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Ministers warn mental health cuts causing serious problems, irregular shifts harm memory, and bonfire warning for war veterans

A round-up of the morning’s health news headlines

The BBC reports that the Health Select Committee has warned of the ‘serious and deeply ingrained problems’ in children and young person’s mental health services, which Pulse has previously reported have been facing nationwide funding cuts.

Pulse previously reported GPs objections to CCG ‘efficiency’ cuts to mental health services, and ministers said they had concerns that demand was rising amid cuts.

Ministers said they received more submissions of written evidence than in any other inquest this parliament.

Out of hours GPs and those typically working irregular shifts could be at risk of long-term damage to their memory and mental health, the Independent reports.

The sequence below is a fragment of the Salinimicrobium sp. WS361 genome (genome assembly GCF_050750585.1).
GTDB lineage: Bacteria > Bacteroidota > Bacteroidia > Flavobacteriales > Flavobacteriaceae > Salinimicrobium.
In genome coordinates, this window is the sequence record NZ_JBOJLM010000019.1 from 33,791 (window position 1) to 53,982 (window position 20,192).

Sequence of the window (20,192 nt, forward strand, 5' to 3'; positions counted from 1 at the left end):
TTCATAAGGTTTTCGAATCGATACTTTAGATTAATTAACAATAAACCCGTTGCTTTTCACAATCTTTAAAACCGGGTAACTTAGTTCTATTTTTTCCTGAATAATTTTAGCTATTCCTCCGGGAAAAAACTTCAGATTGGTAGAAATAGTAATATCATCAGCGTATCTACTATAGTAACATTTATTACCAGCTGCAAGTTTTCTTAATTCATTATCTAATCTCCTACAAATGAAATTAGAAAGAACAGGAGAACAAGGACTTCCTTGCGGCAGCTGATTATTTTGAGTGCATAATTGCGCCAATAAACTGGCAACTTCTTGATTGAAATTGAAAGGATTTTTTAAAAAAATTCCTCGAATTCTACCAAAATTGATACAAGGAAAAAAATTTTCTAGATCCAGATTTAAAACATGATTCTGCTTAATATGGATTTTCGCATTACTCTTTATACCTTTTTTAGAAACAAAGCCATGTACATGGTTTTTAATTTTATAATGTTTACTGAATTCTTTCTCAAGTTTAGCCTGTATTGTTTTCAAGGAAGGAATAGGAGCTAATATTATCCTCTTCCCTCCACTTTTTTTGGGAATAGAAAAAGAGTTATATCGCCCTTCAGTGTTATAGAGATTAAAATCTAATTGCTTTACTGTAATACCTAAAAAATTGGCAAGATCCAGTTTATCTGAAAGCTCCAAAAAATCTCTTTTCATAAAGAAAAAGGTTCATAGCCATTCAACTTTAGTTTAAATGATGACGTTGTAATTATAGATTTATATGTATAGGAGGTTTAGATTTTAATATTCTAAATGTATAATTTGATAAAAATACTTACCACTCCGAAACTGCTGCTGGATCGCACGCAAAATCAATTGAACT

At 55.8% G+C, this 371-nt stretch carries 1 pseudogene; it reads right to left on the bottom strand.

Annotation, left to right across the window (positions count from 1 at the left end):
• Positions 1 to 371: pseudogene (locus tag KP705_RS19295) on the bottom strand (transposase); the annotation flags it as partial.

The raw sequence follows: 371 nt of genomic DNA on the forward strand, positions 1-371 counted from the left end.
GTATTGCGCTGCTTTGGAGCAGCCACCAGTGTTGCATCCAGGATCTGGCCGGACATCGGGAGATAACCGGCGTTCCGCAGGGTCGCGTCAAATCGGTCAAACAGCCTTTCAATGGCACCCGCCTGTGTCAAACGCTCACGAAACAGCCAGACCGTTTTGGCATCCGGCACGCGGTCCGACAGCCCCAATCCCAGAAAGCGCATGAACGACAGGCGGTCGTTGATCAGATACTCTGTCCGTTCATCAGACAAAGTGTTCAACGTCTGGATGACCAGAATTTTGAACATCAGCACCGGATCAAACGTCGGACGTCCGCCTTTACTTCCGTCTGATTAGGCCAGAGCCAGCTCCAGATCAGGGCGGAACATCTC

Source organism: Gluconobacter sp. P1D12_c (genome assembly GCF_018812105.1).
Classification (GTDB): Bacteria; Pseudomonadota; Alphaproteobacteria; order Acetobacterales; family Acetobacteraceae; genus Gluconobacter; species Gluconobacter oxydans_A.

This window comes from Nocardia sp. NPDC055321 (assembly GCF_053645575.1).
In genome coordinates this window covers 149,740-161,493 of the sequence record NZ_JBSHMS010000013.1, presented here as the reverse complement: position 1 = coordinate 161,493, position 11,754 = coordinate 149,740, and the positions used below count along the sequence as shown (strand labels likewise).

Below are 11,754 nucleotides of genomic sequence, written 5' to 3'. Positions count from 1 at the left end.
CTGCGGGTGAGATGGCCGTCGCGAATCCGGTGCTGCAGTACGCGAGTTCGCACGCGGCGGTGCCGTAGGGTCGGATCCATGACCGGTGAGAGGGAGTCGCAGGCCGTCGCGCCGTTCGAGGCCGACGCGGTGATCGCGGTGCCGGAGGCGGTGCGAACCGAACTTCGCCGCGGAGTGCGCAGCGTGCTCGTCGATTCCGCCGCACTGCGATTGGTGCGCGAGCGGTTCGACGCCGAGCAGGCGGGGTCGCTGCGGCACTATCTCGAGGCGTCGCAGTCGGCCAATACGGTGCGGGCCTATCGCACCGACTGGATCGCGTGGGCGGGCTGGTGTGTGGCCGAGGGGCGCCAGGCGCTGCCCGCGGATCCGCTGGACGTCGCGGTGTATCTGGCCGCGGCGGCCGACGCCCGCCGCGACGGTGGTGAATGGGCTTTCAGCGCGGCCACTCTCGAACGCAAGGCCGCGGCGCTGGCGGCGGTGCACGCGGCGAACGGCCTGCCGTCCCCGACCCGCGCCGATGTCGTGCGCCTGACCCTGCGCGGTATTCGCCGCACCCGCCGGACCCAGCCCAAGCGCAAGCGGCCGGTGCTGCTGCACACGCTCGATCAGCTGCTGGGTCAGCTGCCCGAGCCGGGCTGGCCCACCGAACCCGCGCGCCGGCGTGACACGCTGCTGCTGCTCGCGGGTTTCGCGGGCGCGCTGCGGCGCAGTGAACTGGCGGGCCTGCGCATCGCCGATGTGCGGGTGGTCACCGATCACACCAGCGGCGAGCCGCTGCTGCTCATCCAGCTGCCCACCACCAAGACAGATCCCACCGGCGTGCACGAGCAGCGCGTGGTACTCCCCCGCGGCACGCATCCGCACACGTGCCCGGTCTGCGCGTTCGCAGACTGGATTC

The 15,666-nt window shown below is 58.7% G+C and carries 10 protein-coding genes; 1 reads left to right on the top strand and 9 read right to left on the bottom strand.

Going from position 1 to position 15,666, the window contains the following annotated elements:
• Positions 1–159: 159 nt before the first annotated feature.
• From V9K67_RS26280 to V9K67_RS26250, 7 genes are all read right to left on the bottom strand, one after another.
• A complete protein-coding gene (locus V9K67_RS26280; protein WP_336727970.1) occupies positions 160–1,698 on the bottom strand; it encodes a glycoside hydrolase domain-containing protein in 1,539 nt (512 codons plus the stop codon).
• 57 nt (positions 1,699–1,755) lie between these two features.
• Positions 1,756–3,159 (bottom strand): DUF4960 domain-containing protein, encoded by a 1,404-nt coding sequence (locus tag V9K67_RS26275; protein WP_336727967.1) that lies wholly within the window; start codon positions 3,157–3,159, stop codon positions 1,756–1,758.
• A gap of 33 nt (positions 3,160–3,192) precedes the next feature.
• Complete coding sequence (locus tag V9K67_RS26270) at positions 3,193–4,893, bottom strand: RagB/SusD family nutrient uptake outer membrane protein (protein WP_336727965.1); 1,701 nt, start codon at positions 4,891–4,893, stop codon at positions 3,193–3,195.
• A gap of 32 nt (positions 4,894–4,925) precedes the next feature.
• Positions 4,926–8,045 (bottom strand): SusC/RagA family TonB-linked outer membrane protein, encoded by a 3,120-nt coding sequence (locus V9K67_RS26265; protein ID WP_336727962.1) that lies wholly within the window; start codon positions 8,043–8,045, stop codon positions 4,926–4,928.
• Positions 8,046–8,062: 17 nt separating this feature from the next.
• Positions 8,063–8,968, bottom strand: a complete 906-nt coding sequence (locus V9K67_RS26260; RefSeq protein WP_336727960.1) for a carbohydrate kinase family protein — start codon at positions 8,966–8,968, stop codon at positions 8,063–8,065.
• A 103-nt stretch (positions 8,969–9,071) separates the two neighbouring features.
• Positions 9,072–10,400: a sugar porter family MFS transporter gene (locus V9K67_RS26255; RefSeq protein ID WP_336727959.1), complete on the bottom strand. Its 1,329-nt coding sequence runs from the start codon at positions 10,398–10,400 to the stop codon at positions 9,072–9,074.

A French study of more than 3,000 people found those working rotating shifts performed significantly worse in memory and cognitive speed tests, than those working regular hours.

Levels of decline from ten years of shift work were equivalent to an extra six years of age-related cognitive decline.

And finally, the Guardian reports that tonight’s bonfire festivities may cause a spike in post-traumatic stress amongst war-veterans.

The veteran’s mental health charity, Combat Stress, report calls to their hotline increase by 9% in November, linked to the unexpected noises from firework celebrations and stress of Remembrance Sunday proceedings.

Eilidh MacLeod, a senior psychologist at Combat Stress, veterans should avoid alcohol or recreational drugs if they’re struggling with stress, and advises they call the helpline or go to A&E instead.

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